The People Under the Stairs (1991)
Dir. and written by Wes Craven
starring Brandon Adams, Everett McGill, Wendy Robie, A. J. , Langer, Sean Whalen, Bill Cobbs, Ving Rhames
By my count, I’ve been writing this blog for more than 3 years and I have written well over 200 reviews. In that time, I’ve without doubt seen at least three times that many movies that I didn’t write about, for whatever reason, either I didn’t have time or I didn’t have anything I thought was worth adding to the discussion. Why do I mention this? Well, because there’s an amazing keyboard shortcut which is going to change your life. Anytime you’re looking at a computer screen, hit ctrl (“control”, not “key-tar-al.” And get yourself a tab.) + “F’”. This searches that screen for whatever word or phrase you type into the box. Helpful, no? OK, now do me a favor. Check every review I wrote before 10/12/2013 for the phrase “profoundly brilliant.” Go ahead, I’ll wait.
Not there, right? Well, THE PEOPLE UNDER THE STAIRS is a profoundly brilliant movie. That’s not the same as saying it’s a good movie. On it’s surface, it’s just a nicely-made kid’s horror/comedy, not too distantly related to something like THE GATE (though way more fucked up). A fun, imaginative and depraved one, but by itself it wouldn’t be anything special enough to have me gush over it like this. I’m not claiming this is THE SHINING.
What it is, though, is a profoundly brilliant movie. Not in it’s technical accomplishments, not even in it’s artistic achievements. Purely through the fact that this is a film which desperately, desperately needed to be made, and it turns out only Wes Craven had the balls to do it. Because this is not actually a horror movie about the literal people under the stairs (although there are some). Instead, it’s a movie about the metaphorical people under the stairs. Which, as Craven has it, is all of us.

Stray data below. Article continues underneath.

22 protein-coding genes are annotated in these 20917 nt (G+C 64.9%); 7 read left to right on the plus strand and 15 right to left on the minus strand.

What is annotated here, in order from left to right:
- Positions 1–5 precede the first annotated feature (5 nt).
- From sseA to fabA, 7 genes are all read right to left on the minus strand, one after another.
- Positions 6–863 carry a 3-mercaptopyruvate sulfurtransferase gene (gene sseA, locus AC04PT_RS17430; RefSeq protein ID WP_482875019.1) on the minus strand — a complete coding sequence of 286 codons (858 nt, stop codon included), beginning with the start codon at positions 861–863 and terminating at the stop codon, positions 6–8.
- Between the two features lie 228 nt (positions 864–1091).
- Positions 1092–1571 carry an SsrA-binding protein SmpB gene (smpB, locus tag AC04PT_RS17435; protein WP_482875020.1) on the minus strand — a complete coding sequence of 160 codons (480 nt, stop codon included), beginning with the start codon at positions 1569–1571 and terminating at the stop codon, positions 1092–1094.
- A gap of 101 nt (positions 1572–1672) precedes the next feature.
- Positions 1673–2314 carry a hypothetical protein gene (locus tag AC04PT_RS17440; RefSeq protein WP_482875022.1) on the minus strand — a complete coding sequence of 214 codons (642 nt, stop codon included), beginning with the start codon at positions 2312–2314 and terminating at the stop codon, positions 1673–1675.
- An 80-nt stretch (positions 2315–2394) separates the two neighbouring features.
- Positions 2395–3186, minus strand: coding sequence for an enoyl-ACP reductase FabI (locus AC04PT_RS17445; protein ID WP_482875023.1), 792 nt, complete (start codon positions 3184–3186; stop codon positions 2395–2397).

Allow me to explain. See, this is a movie about a young black kid named “Fool” (Brandon Adams -- his name has to do with the tarot card but I don’t quite understand exactly what that means) who gets unwillingly dragged along on a burglary by his uncle Ving Rhames. Fool is a sharp kid (despite the name) and doesn’t want to get involved in this foolishness, but his back is against the wall because his mother has cancer and can’t work, and he’s about to be evicted by the rich white assholes who as a bonus are the exact people that they’re about to rob. This makes it one of the only great horror movies --besides, obviously, CANDYMAN-- to overtly take on race and class issues that were reaching a boiling point in LA in the early 90’s (perhaps you remember). Right in the setup there’s a brilliant evocation of the conflict between haves and have-nots. But wait, it gets better.
So, things go awry and Fool and his uncle end up in the house as the suspicious owners come home. But here’s the thing: the Robesons (Everett McGill and Wendy Robie) are some hardcore fucked up psychos who call each other “Mommy” and “Daddy” (is there any creepier phenomenon than old married couples addressing each other that way?) and do not look kindly on trespassers in their house who might discover that they’re keeping their “daughter” Alice (A. J. Langer, My So-Called Life) locked up for what are strongly implied to be severely unpleasant sexual purposes. As if that weren’t enough, they have a bunch of mutilated victims who know too much chained up in their basement (the titular characters) who they have been (it’s implied) feeding human flesh and doing god knows what else to.